Informative hypotheses are increasingly being used in psychological sciences because they adequately capture researchers' theories and expectations. In the Bayesian framework, the evaluation of informative hypotheses often makes use of default Bayes factors such as the fractional Bayes factor. This paper approximates and adjusts the fractional Bayes factor such that it can be used to evaluate informative hypotheses in general statistical models. Read More

    Sample size determination for a matched-pairs study with incomplete data using exact approach.
    Br J Math Stat Psychol 2018 Feb 30;71(1):60-74. Epub 2017 Jun 30.
    Cleveland Clinic Lou Ruvo Center for Brain Health, Las Vegas, Nevada, USA.
    This research was motivated by a clinical trial design for a cognitive study. The pilot study was a matched-pairs design where some data are missing, specifically the missing data coming at the end of the study. Existing approaches to determine sample size are all based on asymptotic approaches (e. Read More

    Regression away from the mean: Theory and examples.
    Br J Math Stat Psychol 2018 Feb 30;71(1):186-203. Epub 2017 Jun 30.
    Department of Psychology, University of Potsdam, Germany.
    Using a standard repeated measures model with arbitrary true score distribution and normal error variables, we present some fundamental closed-form results which explicitly indicate the conditions under which regression effects towards (RTM) and away from the mean are expected. Specifically, we show that for skewed and bimodal distributions many or even most cases will show a regression effect that is in expectation away from the mean, or that is not just towards but actually beyond the mean. We illustrate our results in quantitative detail with typical examples from experimental and biometric applications, which exhibit a clear regression away from the mean ('egression from the mean') signature. Read More

    Improving precision of ability estimation: Getting more from response times.
    Br J Math Stat Psychol 2018 Feb 21;71(1):13-38. Epub 2017 Jun 21.
    Department of Methodology and Statistics, Tilburg University, Tilburg, The Netherlands.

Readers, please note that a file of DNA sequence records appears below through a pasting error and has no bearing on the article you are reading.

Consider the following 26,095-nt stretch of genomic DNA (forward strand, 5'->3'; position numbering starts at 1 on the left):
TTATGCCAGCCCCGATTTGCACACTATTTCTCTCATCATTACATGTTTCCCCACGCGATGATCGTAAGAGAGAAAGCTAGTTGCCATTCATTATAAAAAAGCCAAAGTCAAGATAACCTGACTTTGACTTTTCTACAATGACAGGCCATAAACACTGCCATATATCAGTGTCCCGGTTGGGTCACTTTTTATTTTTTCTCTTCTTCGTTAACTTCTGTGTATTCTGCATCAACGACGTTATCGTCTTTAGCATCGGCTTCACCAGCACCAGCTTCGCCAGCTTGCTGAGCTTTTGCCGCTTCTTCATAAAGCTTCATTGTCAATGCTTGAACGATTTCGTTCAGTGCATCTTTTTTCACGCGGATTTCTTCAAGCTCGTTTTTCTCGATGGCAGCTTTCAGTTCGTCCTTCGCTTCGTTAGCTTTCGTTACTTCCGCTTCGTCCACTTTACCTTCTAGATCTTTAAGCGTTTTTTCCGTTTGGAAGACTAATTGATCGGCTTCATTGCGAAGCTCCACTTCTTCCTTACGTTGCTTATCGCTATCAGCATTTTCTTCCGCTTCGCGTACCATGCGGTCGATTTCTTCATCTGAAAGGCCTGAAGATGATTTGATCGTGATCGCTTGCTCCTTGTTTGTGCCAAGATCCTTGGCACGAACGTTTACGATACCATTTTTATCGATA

By considering information about response time (RT) in addition to response accuracy (RA), joint models for RA and RT such as the hierarchical model (van der Linden, 2007) can improve the precision with which ability is estimated over models that only consider RA. The hierarchical model, however, assumes that only the person's speed is informative of ability. This assumption of conditional independence between RT and ability given speed may be violated in practice, and ignores collateral information about ability that may be present in the residual RTs. Read More

    Standard errors and confidence intervals for correlations corrected for indirect range restriction: A simulation study comparing analytic and bootstrap methods.
    Br J Math Stat Psychol 2018 Feb 20;71(1):39-59. Epub 2017 Jun 20.
    National Institute for Testing and Evaluation, Jerusalem, Israel.
    A frequent topic of psychological research is the estimation of the correlation between two variables from a sample that underwent a selection process based on a third variable. Due to indirect range restriction, the sample correlation is a biased estimator of the population correlation, and a correction formula is used. In the past, bootstrap standard error and confidence intervals for the corrected correlations were examined with normal data. Read More

    ANOVA and the variance homogeneity assumption: Exploring a better gatekeeper.
    Br J Math Stat Psychol 2018 Feb 1;71(1):1-12. Epub 2017 Jun 1.
    Quantitative Methods Program, Department of Psychology, York University, Toronto, Ontario, Canada.
    Valid use of the traditional independent samples ANOVA procedure requires that the population variances are equal. Previous research has investigated whether variance homogeneity tests, such as Levene's test, are satisfactory as gatekeepers for identifying when to use or not to use the ANOVA procedure. This research focuses on a novel homogeneity of variance test that incorporates an equivalence testing approach. Read More

    More efficient parameter estimates for factor analysis of ordinal variables by ridge generalized least squares.
    Br J Math Stat Psychol 2017 Nov 26;70(3):525-564. Epub 2017 May 26.
    Department of Psychology, University of Notre Dame, Indiana, USA.
    Data in psychology are often collected using Likert-type scales, and it has been shown that factor analysis of Likert-type data is better performed on the polychoric correlation matrix than on the product-moment covariance matrix, especially when the distributions of the observed variables are skewed. In theory, factor analysis of the polychoric correlation matrix is best conducted using generalized least squares with an asymptotically correct weight matrix (AGLS). However, simulation studies showed that both least squares (LS) and diagonally weighted least squares (DWLS) perform better than AGLS, and thus LS or DWLS is routinely used in practice. Read More

    Modelling individual response time effects between and within experimental speed conditions: A GLMM approach for speeded tests.
    Br J Math Stat Psychol 2017 May;70(2):238-256
    Goethe University, Frankfurt am Main, Germany.